The Daily Tar Heel

Serving the students and the University community since 1893

Saturday January 22nd

RSVVP Restaurant Patrons Combat Hunger

Eating out became a form of community service Tuesday as residents flocked to their favorite eateries in the name of charity.

Diners chose from the 105 restaurants throughout the Chapel Hill and Carrboro area that participated in the Inter-Faith Council's Restaurants Sharing V (5) plus V (5) Percent hunger-relief program.

The restaurants' participation meant they would contribute 10 percent of their gross receipts from Tuesday's sales to the IFC to combat hunger.

Many restaurants experienced a surge in business. "I know we're packed because of RSVVP," said Matthew Buchanan, general manager of Carolina Coffee Shop on Franklin Street, from the bar of his bustling restaurant. "It's definitely making a difference."

David Bacon, owner of Pyewacket Restaurant, said the event increased his business as well.

"RSVVP is definitely a motivating factor," he said. "I'd say 50 percent of the people coming in are aware of it."

Diner George Jackson, a UNC graduate student, said he hoped to make a difference. He lunched at Carolina Coffee Shop on Tuesday because of the restaurant's participation in RSVVP.

"I definitely picked this restaurant because of its participation," he said. "I know the good work the Inter-Faith Council does, and I want to support that. It's nice that they make it easy to help."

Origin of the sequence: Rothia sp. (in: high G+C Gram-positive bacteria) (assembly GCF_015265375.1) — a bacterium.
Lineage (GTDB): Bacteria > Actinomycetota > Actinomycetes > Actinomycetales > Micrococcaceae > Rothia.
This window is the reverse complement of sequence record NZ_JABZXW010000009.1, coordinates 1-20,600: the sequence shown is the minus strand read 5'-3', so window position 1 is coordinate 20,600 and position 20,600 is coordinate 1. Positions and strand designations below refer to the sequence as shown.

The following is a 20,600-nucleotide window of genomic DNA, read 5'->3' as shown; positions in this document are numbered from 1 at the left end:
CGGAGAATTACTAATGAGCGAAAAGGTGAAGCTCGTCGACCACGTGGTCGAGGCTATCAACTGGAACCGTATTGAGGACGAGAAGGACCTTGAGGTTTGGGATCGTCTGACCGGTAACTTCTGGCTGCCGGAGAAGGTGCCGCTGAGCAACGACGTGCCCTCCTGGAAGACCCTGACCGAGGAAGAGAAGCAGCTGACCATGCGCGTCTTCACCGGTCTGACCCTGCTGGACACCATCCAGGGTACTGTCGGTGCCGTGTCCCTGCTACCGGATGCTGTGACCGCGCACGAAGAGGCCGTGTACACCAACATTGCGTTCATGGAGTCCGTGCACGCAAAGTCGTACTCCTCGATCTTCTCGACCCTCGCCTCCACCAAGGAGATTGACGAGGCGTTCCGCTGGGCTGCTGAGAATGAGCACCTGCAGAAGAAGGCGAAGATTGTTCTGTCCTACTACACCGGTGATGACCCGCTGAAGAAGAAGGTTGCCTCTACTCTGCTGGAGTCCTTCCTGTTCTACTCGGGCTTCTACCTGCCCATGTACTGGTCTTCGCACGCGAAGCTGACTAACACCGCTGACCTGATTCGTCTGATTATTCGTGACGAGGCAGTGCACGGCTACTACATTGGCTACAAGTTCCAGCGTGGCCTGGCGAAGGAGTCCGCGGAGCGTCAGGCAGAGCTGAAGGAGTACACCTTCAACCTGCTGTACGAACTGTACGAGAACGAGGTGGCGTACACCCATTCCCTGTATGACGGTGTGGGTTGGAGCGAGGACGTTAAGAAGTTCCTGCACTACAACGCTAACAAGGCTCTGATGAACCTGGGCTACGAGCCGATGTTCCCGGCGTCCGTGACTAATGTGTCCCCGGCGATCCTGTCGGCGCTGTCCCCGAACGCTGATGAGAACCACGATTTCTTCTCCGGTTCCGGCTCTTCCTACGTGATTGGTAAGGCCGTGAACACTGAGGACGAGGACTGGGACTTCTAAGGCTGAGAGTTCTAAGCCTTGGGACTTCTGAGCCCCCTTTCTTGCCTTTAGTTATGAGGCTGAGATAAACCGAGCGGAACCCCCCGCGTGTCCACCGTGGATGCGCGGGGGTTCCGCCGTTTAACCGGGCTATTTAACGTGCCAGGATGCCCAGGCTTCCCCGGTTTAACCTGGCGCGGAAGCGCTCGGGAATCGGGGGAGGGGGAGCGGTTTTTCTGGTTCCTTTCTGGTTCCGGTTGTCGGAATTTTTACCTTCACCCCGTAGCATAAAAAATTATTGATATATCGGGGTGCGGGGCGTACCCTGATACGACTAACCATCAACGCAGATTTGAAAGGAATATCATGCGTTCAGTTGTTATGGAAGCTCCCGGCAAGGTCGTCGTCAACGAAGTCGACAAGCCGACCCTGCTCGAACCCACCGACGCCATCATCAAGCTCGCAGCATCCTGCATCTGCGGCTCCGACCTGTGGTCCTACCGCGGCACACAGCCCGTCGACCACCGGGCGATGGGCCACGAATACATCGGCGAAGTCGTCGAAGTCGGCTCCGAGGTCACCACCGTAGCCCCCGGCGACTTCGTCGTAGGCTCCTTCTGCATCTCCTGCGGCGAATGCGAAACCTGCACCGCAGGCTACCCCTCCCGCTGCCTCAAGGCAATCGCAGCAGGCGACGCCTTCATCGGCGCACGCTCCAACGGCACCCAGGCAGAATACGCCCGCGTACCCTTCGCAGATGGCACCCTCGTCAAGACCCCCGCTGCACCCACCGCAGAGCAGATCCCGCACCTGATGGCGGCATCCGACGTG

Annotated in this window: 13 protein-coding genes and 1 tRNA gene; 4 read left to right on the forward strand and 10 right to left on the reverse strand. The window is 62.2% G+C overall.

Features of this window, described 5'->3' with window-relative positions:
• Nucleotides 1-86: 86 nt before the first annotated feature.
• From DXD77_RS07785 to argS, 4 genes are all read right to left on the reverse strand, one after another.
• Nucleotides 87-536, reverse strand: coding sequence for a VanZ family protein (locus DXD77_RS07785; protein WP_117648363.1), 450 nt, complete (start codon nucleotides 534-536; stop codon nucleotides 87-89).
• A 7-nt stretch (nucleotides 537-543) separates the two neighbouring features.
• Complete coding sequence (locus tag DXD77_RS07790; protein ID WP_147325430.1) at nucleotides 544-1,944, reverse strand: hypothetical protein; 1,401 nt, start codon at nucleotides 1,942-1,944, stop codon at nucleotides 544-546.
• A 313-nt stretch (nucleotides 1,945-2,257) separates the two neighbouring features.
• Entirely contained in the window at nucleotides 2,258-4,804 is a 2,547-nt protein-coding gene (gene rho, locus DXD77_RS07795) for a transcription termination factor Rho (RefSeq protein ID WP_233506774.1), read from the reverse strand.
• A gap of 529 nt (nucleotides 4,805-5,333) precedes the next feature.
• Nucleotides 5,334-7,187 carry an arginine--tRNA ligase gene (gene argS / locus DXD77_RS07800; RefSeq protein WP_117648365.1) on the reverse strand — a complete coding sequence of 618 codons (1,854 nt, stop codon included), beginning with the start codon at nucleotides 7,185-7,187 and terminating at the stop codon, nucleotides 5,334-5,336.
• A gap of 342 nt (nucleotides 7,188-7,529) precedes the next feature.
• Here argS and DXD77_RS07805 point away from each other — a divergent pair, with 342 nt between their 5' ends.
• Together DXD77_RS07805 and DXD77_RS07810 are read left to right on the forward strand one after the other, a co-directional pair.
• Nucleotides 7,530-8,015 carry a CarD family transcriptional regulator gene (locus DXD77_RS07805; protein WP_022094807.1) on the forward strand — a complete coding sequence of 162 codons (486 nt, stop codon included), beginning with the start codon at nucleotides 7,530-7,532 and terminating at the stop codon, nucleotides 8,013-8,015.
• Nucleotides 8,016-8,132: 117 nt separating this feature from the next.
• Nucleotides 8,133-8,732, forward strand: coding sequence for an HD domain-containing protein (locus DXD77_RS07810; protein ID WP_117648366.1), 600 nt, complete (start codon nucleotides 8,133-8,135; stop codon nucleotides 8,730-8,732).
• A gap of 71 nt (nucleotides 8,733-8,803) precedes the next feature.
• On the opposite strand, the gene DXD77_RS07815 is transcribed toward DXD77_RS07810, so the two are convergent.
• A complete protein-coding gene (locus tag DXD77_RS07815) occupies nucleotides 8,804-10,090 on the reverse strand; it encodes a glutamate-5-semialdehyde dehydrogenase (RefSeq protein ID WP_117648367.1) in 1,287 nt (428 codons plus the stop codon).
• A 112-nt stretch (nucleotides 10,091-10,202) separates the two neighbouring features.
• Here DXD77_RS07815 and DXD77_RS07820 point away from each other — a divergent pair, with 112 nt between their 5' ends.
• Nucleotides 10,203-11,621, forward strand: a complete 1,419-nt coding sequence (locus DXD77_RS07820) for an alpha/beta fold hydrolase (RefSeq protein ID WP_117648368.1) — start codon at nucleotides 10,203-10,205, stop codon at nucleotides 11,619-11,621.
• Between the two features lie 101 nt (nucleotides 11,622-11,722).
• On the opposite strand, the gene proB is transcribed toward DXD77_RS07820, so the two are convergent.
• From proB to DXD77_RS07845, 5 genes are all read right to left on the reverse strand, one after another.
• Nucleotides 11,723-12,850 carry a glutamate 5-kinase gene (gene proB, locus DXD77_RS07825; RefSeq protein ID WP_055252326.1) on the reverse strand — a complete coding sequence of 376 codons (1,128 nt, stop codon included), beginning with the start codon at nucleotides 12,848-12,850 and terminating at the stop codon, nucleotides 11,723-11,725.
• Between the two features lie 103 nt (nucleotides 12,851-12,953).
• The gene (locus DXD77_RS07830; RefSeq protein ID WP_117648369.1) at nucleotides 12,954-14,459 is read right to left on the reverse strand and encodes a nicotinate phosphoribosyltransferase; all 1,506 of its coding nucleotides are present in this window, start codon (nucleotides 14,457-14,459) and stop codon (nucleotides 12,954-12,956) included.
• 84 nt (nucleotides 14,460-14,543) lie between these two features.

Janet James and Libby Coombs of Pittsboro said they also came out for lunch at Carolina Coffee Shop because of RSVVP. "We came out because of this -RSVVP is the reason we chose this place," Coombs said. "It's a great idea."

Bacon said RSVVP was a great idea that reached many people. He also said he thought the IFC's tireless efforts were a major source of the event's success.

"I think the promotion for it is excellent," Bacon said. "They go early on to the networks and the newspapers, and they're constantly reminding people weeks in advance.

"We've been doing RSVVP for over 10 years," he said. "It certainly has gotten bigger and better."

Leila Dillon, finance director of the IFC, said the event's success benefited a large number of people.

"Part of the funds will go to the Inter-Faith Council Community House kitchen in Chapel Hill," she said. "They served 76,000 meals last year."

The remainder of the funds generated by RSVVP will go to the IFC's Crisis Intervention in Carrboro, Dillon said.

"At Crisis Intervention they see daily between 15 and 20 families or individuals who are in crisis," she said. "Many times it's only food that they need."

Dillon said this was an important time of year for the IFC's efforts to fight hunger, and that other volunteer efforts supplemented RSVVP.

For example, Dillon said the recent food drive of the UNC Chapter of Lambda Chi Alpha Fraternity was very important to the IFC.

"We just received the count on Lambda Chi Alpha's food drive," she said. "They donated 5,440 pounds of food last week. It's a real effort - that's how our Carrboro pantry gets stocked."

Dillon said she participated in RSVVP and was impressed by the turnout.

"I went out for breakfast and lunch, and the restaurants I visited were packed," she said. "It was standing-room-only."

And Dillon said this could be the biggest year yet.

"I hope we can top last year's total. We do have 105 restaurants."

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